Sunday, 9 May 2010

Bizarre Basing

One consequence of my starting work on my fifth infantry regiment is that I have to rethink my method for basing the figures. It is apparent that my armies are reaching a size where moving individual figures becomes too lengthy a process to be practical: fighting a battle with hundreds of men on each side cannot be done in the few hours that will generally be available.



Infantry Company on Single Bases?

Moving to a system where I can pick up and move multiple figures is now a necessity. I know trays are used successfully in many big battalions battles. This, to me, is a pragmatic solution that sacrifices too much of the 'look' that I want. The trays have to be relatively robust if they are to hold the weight of an entire big battalion,  and so they add to the already considerable bulk of the bases of the figures and are very noticeable.


But I don't like the look of multi-figure bases either. It is possible to create terrain on them that is, in itself, a work of art, but to my jaundiced eye it never really works out. The problem here is that the bases do not merge tidily into the terrain that they cover. For example, it always appears that a battalion marching along a road is dragging turf and other foliage along with it. The problem becomes worse when the terrain is contoured, as the base cannot sit comfortably on a rounded surface.


I'd like to preserve the look of Charge! formations as much as I can. So I have decided to try using a base that has gaps between the figures on its exterior edges. If the connecting material can be made stiff enough to support the weight of the figures and yet remain sufficiently slight; it might appear to the observer, if he does not look too closely, as if the figures are still individuals.  My infantry battalions are organised into four companies each of twelve rank and file. My plan is to rebase these on eight bases each of six men. This will allow the battalion to be deployed in all the formations I use ( I use three man wide columns of march rather than four man wide).  And so, on the photo at the top of the page, the six figures on the right are all mounted on the same base.  I hope this was not immediately apparent.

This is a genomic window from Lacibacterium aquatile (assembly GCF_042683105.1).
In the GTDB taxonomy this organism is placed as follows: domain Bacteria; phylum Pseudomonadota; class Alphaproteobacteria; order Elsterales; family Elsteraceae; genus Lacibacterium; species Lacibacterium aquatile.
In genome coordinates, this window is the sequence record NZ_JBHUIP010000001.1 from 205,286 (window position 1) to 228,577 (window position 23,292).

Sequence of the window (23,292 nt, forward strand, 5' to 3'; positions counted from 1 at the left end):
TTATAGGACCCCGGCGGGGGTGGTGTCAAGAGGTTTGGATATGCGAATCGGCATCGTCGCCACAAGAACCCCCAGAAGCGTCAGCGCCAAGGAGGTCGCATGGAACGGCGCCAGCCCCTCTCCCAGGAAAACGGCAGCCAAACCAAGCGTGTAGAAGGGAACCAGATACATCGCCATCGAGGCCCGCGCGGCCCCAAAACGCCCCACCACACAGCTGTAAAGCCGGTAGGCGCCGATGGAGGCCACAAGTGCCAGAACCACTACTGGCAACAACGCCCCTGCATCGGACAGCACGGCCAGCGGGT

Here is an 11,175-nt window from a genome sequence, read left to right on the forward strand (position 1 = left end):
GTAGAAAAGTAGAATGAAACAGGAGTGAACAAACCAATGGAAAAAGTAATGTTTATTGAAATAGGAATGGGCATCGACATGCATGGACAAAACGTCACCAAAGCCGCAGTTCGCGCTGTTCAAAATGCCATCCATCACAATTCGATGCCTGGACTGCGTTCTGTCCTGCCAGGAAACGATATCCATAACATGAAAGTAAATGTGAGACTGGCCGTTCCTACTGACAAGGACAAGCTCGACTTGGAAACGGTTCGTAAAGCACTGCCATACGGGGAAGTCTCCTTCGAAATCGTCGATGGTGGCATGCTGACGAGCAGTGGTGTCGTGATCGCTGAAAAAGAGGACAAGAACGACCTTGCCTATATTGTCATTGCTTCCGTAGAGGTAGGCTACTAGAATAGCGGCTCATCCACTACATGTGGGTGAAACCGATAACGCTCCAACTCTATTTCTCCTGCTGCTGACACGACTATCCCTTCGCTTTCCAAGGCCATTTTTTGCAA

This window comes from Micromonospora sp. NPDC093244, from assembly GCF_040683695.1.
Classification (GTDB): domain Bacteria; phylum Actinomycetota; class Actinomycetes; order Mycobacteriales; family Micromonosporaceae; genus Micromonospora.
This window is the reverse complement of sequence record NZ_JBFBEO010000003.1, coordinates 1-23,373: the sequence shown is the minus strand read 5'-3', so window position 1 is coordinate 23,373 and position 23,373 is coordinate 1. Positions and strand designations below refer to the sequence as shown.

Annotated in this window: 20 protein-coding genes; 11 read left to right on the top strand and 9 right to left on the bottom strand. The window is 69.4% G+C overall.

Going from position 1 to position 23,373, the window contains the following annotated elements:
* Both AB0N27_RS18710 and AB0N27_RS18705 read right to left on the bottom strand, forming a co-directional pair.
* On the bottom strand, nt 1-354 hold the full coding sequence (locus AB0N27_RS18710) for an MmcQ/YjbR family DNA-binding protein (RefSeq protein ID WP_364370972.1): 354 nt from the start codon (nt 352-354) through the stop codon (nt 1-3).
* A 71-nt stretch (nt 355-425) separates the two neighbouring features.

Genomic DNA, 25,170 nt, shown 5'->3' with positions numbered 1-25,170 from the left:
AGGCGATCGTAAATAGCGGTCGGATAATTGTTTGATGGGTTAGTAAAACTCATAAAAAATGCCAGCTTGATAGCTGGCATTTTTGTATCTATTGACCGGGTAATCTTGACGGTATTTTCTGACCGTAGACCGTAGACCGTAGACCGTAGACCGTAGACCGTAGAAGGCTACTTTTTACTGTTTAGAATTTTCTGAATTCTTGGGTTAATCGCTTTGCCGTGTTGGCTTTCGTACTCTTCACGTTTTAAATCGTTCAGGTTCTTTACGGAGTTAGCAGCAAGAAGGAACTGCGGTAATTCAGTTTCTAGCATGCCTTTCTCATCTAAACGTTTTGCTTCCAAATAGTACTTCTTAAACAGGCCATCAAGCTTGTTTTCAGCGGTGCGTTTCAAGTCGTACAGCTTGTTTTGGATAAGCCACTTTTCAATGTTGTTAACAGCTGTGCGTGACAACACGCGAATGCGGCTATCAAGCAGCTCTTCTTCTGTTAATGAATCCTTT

I won't be leaving any figures on individual bases for casualty removal: whether I use casualty markers of some form or else rely on record keeping is still undecided.  Officers, standard bearers, and musicians will be left on separate bases so that I will still get the look of Charge! battalions where the mass of the battalion is surrounded and decorated by such folk.

6 comments:

Prince Lupus said...

I've just purchased some steel bases, 6cm by 4cm on which I can put eight figures with magentic paper underneath.

I base my figures individually 1.5cm wide by 2cm so won't see the base. Also the figure bases, steel base and table will all be painted the same colour. Using steel means the base is strong but thin.

Der Alte Fritz said...

Ive fought over fifty battles in BAR using single bases figures on movement trays and find that it provides the maximum degree of flexibility.

Just put each company on a tray rather than the whole battalion as you indicated in your post. Try the trays in company sized trays first and see how you like it before trying alternatives.

Bluebear Jeff said...

Your solution seems reasonable (as does that of Prince Lupus).


-- Jeff

Fitz-Badger said...

I did not realize the 6 figures on the right were based together until you pointed it out.
I use very thing rare earth magnets, but I still end up with somewhat thick movement trays. But I like to be able to remove individual casualties, no record keeping and no casualty markes (which are usually more glaring to me than the movement tray. To each their own, of course! :) )

tidders said...

I base my figures in threes on cardboard bases painted to match the gaming table. For each unit I have one 3-base split into one of two figures and a single - these allow casualty removal.

Basing is really down to personal preference; experiment a bit till you get something you like

-- Allan

abdul666 said...

In my experience (WRG Ancients 6th with some inputs from 7th), having all figures permanently glued to 'company' bases and recording the casualties leads to the fastest game. Casualty (and 'reaction') markers litter and spoil the battlefield, while ticking a 'scaled'line on squared paper for each unit takes no time at all.
'Company' bases (e.g. 8 such, each with 6 infantrymen in two ranks, for a 48-fig 'regiment') allow to change formation from column to line quite 'realistically'.